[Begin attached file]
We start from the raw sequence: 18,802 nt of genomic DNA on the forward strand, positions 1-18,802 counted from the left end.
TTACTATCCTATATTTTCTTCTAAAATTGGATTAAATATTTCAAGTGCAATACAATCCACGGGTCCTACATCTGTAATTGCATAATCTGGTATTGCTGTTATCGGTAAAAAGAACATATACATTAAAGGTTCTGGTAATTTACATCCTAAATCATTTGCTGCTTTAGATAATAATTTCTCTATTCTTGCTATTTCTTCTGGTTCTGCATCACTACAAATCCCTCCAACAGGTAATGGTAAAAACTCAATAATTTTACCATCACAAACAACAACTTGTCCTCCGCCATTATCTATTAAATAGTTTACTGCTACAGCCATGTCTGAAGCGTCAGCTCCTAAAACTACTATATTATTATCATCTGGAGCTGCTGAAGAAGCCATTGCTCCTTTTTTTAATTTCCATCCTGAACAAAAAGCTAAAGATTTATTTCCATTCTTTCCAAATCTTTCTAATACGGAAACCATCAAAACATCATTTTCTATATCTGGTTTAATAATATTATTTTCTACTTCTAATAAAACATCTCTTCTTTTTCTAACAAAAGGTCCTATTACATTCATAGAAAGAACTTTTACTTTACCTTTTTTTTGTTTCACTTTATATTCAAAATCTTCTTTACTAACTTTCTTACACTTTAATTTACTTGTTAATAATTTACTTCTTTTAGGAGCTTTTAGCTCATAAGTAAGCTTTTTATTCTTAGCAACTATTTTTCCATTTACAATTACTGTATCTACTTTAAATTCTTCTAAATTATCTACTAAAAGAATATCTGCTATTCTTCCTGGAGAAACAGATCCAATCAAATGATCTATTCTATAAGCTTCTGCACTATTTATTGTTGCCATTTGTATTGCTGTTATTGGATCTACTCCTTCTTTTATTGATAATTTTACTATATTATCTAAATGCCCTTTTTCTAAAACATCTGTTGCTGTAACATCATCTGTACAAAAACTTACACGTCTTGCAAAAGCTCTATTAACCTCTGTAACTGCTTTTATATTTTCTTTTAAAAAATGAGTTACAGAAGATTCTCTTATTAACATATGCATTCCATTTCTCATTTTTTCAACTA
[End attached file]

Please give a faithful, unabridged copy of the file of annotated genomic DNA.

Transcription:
We start from the raw sequence: 18,802 nt of genomic DNA on the forward strand, positions 1-18,802 counted from the left end.
TTACTATCCTATATTTTCTTCTAAAATTGGATTAAATATTTCAAGTGCAATACAATCCACGGGTCCTACATCTGTAATTGCATAATCTGGTATTGCTGTTATCGGTAAAAAGAACATATACATTAAAGGTTCTGGTAATTTACATCCTAAATCATTTGCTGCTTTAGATAATAATTTCTCTATTCTTGCTATTTCTTCTGGTTCTGCATCACTACAAATCCCTCCAACAGGTAATGGTAAAAACTCAATAATTTTACCATCACAAACAACAACTTGTCCTCCGCCATTATCTATTAAATAGTTTACTGCTACAGCCATGTCTGAAGCGTCAGCTCCTAAAACTACTATATTATTATCATCTGGAGCTGCTGAAGAAGCCATTGCTCCTTTTTTTAATTTCCATCCTGAACAAAAAGCTAAAGATTTATTTCCATTCTTTCCAAATCTTTCTAATACGGAAACCATCAAAACATCATTTTCTATATCTGGTTTAATAATATTATTTTCTACTTCTAATAAAACATCTCTTCTTTTTCTAACAAAAGGTCCTATTACATTCATAGAAAGAACTTTTACTTTACCTTTTTTTTGTTTCACTTTATATTCAAAATCTTCTTTACTAACTTTCTTACACTTTAATTTACTTGTTAATAATTTACTTCTTTTAGGAGCTTTTAGCTCATAAGTAAGCTTTTTATTCTTAGCAACTATTTTTCCATTTACAATTACTGTATCTACTTTAAATTCTTCTAAATTATCTACTAAAAGAATATCTGCTATTCTTCCTGGAGAAACAGATCCAATCAAATGATCTATTCTATAAGCTTCTGCACTATTTATTGTTGCCATTTGTATTGCTGTTATTGGATCTACTCCTTCTTTTATTGATAATTTTACTATATTATCTAAATGCCCTTTTTCTAAAACATCTGTTGCTGTAACATCATCTGTACAAAAACTTACACGTCTTGCAAAAGCTCTATTAACCTCTGTAACTGCTTTTATATTTTCTTTTAAAAAATGAGTTACAGAAGATTCTCTTATTAACATATGCATTCCATTTCTCATTTTTTCAACTA